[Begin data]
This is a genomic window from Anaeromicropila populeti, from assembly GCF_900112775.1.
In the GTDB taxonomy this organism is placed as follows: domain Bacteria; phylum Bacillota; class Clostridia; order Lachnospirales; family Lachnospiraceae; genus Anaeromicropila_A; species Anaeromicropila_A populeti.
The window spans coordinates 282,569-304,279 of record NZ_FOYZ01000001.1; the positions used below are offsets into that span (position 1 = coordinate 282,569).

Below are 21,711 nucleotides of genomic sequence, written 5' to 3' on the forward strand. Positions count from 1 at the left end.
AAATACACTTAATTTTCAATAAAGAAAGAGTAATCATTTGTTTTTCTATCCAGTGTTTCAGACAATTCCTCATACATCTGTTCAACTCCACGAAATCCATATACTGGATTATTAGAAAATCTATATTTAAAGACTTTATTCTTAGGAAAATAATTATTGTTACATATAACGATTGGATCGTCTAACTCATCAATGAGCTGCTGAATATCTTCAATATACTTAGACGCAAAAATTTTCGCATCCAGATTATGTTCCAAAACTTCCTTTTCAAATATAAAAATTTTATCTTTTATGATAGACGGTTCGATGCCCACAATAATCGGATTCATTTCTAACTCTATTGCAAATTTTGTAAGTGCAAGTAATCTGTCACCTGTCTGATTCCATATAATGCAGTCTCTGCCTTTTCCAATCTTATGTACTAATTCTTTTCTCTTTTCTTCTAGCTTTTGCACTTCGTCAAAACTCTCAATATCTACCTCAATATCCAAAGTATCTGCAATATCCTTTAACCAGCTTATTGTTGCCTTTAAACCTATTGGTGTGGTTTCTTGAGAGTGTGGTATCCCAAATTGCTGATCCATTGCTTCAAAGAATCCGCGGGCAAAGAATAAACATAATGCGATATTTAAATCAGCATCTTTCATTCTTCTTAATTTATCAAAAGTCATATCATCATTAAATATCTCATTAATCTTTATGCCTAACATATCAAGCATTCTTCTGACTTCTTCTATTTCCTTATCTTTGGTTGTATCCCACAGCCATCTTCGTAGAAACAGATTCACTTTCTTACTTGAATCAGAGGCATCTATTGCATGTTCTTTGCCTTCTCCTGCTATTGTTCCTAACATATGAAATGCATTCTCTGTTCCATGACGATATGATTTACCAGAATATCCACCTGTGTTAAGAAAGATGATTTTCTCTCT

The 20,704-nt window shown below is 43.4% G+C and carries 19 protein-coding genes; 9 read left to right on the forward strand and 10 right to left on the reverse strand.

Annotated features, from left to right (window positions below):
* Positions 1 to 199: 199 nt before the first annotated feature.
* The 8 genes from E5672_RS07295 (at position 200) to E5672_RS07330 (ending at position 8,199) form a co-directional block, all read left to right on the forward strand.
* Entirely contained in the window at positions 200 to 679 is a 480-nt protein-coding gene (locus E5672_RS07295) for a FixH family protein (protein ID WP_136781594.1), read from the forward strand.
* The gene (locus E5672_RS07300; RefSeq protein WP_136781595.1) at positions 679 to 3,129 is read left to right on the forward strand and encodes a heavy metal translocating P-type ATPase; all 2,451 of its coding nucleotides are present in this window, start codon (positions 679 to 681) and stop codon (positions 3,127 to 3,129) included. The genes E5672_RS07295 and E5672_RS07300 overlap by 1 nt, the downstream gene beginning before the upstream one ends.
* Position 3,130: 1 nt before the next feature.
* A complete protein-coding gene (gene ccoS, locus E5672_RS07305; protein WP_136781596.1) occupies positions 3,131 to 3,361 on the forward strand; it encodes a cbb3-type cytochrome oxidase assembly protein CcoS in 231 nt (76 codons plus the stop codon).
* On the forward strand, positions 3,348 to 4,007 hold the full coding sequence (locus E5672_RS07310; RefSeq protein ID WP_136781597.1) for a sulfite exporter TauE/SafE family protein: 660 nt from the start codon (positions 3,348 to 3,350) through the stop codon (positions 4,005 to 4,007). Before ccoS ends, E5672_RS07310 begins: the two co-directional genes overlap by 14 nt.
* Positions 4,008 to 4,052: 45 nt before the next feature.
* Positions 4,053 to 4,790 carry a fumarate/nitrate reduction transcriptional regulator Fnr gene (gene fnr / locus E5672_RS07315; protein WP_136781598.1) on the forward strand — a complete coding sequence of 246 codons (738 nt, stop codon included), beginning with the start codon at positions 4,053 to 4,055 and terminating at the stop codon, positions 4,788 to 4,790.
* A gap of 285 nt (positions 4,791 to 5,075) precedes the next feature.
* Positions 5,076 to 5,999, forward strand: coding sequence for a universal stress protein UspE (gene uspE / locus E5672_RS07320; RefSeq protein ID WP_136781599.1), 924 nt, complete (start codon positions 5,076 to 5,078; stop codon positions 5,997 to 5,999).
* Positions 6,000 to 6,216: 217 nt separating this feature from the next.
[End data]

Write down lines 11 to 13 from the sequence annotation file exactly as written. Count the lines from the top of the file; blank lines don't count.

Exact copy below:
* The gene (locus E5672_RS07300; RefSeq protein WP_136781595.1) at positions 679 to 3,129 is read left to right on the forward strand and encodes a heavy metal translocating P-type ATPase; all 2,451 of its coding nucleotides are present in this window, start codon (positions 679 to 681) and stop codon (positions 3,127 to 3,129) included. The genes E5672_RS07295 and E5672_RS07300 overlap by 1 nt, the downstream gene beginning before the upstream one ends.
* Position 3,130: 1 nt before the next feature.
* A complete protein-coding gene (gene ccoS, locus E5672_RS07305; protein WP_136781596.1) occupies positions 3,131 to 3,361 on the forward strand; it encodes a cbb3-type cytochrome oxidase assembly protein CcoS in 231 nt (76 codons plus the stop codon).